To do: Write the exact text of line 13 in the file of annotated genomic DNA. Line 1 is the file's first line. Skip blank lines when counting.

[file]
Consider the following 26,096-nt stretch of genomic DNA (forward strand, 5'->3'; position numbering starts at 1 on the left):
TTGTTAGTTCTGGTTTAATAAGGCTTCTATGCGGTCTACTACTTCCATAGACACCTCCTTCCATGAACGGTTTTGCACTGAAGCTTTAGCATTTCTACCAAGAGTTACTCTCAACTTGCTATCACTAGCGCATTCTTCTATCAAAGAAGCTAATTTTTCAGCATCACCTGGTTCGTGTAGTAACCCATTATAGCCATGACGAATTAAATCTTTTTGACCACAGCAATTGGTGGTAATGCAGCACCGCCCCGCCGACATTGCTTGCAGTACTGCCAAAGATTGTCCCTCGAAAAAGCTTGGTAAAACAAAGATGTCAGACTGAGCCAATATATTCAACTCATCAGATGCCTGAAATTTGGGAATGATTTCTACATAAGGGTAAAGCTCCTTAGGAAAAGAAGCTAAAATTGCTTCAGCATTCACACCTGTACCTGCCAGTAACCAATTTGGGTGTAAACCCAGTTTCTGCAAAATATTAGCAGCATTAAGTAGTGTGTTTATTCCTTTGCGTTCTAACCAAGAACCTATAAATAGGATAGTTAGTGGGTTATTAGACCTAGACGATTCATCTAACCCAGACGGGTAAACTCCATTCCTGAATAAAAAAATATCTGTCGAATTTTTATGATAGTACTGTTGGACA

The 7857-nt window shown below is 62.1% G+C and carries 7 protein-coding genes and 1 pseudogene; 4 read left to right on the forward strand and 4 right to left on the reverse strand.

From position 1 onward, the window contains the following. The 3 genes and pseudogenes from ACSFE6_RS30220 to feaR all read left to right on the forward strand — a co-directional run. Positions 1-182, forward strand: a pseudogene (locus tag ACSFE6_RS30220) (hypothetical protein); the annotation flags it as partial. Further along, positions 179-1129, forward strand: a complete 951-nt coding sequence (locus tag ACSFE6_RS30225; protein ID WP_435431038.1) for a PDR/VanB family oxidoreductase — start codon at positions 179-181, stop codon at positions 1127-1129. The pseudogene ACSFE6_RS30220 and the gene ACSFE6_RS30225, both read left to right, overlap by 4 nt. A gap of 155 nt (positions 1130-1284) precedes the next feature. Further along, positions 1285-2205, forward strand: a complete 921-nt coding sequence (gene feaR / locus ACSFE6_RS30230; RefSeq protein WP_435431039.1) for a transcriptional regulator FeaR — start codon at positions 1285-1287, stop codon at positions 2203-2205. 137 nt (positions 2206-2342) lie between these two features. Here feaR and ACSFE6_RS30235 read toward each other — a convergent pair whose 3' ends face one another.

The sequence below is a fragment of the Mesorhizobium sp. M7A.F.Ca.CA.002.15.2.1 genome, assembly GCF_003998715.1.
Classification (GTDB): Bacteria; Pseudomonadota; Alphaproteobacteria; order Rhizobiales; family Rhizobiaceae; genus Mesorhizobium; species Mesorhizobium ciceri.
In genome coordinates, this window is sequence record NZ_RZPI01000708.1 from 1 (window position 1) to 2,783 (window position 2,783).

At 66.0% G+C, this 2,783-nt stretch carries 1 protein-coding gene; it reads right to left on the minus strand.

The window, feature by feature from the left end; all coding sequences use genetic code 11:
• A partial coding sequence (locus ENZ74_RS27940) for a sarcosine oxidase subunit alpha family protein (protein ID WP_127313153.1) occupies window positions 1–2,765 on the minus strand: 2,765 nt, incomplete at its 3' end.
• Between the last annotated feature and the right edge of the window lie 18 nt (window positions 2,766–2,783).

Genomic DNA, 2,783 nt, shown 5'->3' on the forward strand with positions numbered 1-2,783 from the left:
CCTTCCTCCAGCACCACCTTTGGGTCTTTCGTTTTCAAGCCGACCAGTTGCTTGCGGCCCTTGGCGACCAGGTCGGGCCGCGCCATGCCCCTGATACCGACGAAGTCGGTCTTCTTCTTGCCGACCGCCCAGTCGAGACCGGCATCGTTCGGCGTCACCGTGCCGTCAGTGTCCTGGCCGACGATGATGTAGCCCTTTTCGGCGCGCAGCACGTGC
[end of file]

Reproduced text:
CCTTCCTCCAGCACCACCTTTGGGTCTTTCGTTTTCAAGCCGACCAGTTGCTTGCGGCCCTTGGCGACCAGGTCGGGCCGCGCCATGCCCCTGATACCGACGAAGTCGGTCTTCTTCTTGCCGACCGCCCAGTCGAGACCGGCATCGTTCGGCGTCACCGTGCCGTCAGTGTCCTGGCCGACGATGATGTAGCCCTTTTCGGCGCGCAGCACGTGC